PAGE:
Facebook was created too late for Postman to have created an opinion about it and its effects on society and the world. In fact Facebook followed other programmes such as Myspace and MSN Messenger, both revolutionary for their time, and added all their extras and removed all their nonsense, such as choosing what colour your page was, and caused its members to focus purely on the business at hand; knowing everything and anything about your ‘friends’.


This new step in the world of technology has turned everyone who has ever wanted to be a celebrity to have their opportunity to portray themselves in the greatest possible light. Social networking before Facebook was too distant, too complicated, and not very attractive. Facebook has allowed an easy way to organise and a uniform way of spreading yourself all over the world. Its popularity has even allowed itself to operate as a universal means of accessing and using the internet through a new universal ‘sign-in via Facebook’ option that has been appearing on many sites recently.


I recently read a post, and I agree completely with the poster, that how is that people now expect every form of communication to operate through Facebook? If an event is organised, it is publicised on Facebook (I haven’t heard of a music event in months), if there’s a party or a cause, the easy way is to just go with Facebook. If you’re not on it then it seems that people are happy to just ignore you and move on. Facebook has transformed into more than just a social network, it is a society of individuals that have forgotten what happens on Facebook probably isn’t that important, while in fact there are, no doubt, more important things going on outside that Facebook hasn’t had the foresight to realise.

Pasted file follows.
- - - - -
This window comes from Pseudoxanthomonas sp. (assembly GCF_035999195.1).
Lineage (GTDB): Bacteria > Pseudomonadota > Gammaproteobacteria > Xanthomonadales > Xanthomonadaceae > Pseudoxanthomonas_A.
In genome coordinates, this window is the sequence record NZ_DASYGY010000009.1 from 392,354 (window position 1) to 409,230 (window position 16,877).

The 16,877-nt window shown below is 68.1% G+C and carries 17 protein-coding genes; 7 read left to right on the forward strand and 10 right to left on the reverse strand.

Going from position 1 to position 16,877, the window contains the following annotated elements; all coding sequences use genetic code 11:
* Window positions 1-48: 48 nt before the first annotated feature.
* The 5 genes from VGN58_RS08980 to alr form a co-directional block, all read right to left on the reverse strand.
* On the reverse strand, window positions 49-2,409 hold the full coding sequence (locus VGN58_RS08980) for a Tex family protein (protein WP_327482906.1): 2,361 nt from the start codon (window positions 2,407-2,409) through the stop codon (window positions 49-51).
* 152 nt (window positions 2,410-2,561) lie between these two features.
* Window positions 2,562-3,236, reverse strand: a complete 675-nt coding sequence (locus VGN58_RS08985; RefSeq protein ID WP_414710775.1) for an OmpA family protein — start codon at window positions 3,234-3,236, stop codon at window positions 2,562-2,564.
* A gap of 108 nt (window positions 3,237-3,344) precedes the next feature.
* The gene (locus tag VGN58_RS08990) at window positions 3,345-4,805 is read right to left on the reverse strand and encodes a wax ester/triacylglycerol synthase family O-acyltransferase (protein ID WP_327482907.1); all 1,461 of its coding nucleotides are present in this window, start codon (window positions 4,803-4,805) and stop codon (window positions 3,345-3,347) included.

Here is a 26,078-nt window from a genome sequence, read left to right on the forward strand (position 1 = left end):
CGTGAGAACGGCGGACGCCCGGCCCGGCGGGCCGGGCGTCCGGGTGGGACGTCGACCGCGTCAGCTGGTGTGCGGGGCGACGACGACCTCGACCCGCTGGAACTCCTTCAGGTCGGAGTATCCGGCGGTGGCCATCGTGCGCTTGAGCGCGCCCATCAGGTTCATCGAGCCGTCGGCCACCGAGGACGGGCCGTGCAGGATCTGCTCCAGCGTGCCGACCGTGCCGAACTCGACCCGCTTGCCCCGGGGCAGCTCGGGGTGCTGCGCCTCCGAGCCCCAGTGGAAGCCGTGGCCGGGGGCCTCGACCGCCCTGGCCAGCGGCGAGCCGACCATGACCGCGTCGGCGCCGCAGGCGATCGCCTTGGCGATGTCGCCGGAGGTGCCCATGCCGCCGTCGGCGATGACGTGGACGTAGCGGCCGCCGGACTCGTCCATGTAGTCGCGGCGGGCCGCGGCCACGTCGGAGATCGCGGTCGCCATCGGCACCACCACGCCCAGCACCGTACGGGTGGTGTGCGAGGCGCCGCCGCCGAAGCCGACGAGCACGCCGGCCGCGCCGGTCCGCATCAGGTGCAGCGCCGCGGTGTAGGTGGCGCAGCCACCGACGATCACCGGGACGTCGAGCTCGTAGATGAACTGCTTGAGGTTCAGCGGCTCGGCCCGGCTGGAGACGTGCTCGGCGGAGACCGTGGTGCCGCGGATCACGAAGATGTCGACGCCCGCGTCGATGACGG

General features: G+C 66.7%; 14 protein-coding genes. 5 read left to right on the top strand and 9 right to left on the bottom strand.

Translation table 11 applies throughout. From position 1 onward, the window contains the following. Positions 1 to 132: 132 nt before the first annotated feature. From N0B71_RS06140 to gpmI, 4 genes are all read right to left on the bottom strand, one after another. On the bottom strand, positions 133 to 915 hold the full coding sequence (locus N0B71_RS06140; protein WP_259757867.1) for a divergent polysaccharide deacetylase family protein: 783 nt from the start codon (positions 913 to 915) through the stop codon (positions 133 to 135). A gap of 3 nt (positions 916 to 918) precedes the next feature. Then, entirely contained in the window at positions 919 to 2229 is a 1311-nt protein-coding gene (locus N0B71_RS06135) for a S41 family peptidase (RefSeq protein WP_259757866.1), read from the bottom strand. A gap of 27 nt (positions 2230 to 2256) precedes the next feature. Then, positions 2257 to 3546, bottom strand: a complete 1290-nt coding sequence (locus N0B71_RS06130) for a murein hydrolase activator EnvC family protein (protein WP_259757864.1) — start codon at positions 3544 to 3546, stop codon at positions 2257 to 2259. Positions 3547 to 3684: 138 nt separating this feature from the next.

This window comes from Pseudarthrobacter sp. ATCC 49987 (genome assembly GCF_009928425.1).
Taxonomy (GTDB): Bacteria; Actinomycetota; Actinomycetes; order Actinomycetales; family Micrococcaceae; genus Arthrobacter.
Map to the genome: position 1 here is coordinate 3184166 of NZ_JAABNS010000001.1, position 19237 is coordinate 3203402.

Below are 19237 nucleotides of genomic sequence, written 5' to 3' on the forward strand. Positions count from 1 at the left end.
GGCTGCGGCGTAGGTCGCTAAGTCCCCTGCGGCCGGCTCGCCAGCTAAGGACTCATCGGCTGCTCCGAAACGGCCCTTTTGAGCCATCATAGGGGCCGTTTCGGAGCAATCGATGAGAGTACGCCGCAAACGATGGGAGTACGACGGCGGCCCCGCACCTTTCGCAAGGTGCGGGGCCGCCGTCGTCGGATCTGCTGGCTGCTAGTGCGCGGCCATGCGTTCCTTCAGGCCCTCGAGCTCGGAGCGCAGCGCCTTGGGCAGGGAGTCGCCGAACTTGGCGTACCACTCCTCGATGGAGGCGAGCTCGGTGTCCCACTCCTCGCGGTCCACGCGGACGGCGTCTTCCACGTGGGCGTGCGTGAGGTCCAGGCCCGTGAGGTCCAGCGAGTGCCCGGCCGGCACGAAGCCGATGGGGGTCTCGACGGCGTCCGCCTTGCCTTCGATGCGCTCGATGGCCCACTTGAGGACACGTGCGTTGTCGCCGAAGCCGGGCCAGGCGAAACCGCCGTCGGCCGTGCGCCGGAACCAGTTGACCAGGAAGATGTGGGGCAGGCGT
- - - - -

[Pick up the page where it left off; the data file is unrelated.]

I should emphasize that I’m writing this from my own experience and from what I’ve ascertained from talking to other people about Facebook who do the same things I did for so long. The addiction of seeing some more news about how a person’s cat managed to pee in their breakfast cereal, or that such and such likes a particular kind of food or music or whatever and then preceding excitement as you realise that you too also like this and that you can like it too, and then, you’ll, like, like it, right?


Social networking has taken over from television as it is has removed the experience of knowing about those who should be close to you and has placed ownership on the website, distracting people further from a reality that is really realistic. It bothered me when people who clearly didn’t know it was my birthday wished me happy birthday only because the website told them. This kind of knowledge couldn’t help me but think about what was really important in life, knowing that it was my birthday or not knowing because I wasn’t looking at this website but outside or away from it doing something else.


The result?

I could always get a sense of relief when I would spend two or three days away from it, but then come back to find that nothing had actually happened. I mean by this that there was nothing important or entertaining or useful to be learned. As a compliment to this, I spoke with some good friends of mine recently who I hadn’t seen in a while but had previously kept up a Facebook relationship. Previously when we met there was nothing to talk about and it felt like nothing had happened, with the exception of the odd occasion where one of us would begin a sentence with the always ubiquitous “I saw this thing on Facebook…”. This time, I actually had news to share, and so did she. It was strange to actually share a conversation with a person and catch up, as opposed to be constantly referring to Facebook.


This might seem like I’ve been preaching as to why Facebook is evil. Facebook isn’t evil, as I said before, Facebook is what it is. It is the people who use it that have the problems, like me. Facebook is a wonderful utility and much like Postman commented about Television, it is amazing as a tool for its inanity and pointlessness. The problem is, and Facebook shares and exaggerates this problem, is that it confuses what is important with what is pointless and in this confusion we lose sight of how to deal with those things that we should strive to interact with only on a personal and human level.


These things are people, and more importantly they are our friends and family whom we have known for longer than Facebook’s existence. To keep our shared existence we need to share our existence, not just expect them to follow our existence like the form of a racing horse; as the paper shows the horse has run but it never shows the aches on the day after, the tears on the training track, and the slap on the face it gets when it misses its footing only trying to get from one place to the next.